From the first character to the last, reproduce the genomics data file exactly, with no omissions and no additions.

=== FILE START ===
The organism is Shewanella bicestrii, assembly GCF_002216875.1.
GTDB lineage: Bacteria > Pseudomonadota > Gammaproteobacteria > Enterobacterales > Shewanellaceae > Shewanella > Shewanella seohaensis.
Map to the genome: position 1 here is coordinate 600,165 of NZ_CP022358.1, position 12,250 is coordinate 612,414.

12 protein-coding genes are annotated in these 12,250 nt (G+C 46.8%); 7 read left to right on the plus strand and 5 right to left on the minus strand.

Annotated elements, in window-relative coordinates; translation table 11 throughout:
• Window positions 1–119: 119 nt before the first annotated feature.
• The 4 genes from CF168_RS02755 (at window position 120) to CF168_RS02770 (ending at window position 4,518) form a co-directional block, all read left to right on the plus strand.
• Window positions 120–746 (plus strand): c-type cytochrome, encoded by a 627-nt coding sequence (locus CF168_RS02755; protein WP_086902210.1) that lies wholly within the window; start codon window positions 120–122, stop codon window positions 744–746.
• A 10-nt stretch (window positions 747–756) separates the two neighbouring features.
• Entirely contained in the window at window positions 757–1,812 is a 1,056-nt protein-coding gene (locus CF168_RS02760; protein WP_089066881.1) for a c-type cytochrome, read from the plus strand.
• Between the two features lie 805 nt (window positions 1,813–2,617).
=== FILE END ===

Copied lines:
The organism is Shewanella bicestrii, assembly GCF_002216875.1.
GTDB lineage: Bacteria > Pseudomonadota > Gammaproteobacteria > Enterobacterales > Shewanellaceae > Shewanella > Shewanella seohaensis.
Map to the genome: position 1 here is coordinate 600,165 of NZ_CP022358.1, position 12,250 is coordinate 612,414.

12 protein-coding genes are annotated in these 12,250 nt (G+C 46.8%); 7 read left to right on the plus strand and 5 right to left on the minus strand.

Annotated elements, in window-relative coordinates; translation table 11 throughout:
• Window positions 1–119: 119 nt before the first annotated feature.
• The 4 genes from CF168_RS02755 (at window position 120) to CF168_RS02770 (ending at window position 4,518) form a co-directional block, all read left to right on the plus strand.
• Window positions 120–746 (plus strand): c-type cytochrome, encoded by a 627-nt coding sequence (locus CF168_RS02755; protein WP_086902210.1) that lies wholly within the window; start codon window positions 120–122, stop codon window positions 744–746.
• A 10-nt stretch (window positions 747–756) separates the two neighbouring features.
• Entirely contained in the window at window positions 757–1,812 is a 1,056-nt protein-coding gene (locus CF168_RS02760; protein WP_089066881.1) for a c-type cytochrome, read from the plus strand.
• Between the two features lie 805 nt (window positions 1,813–2,617).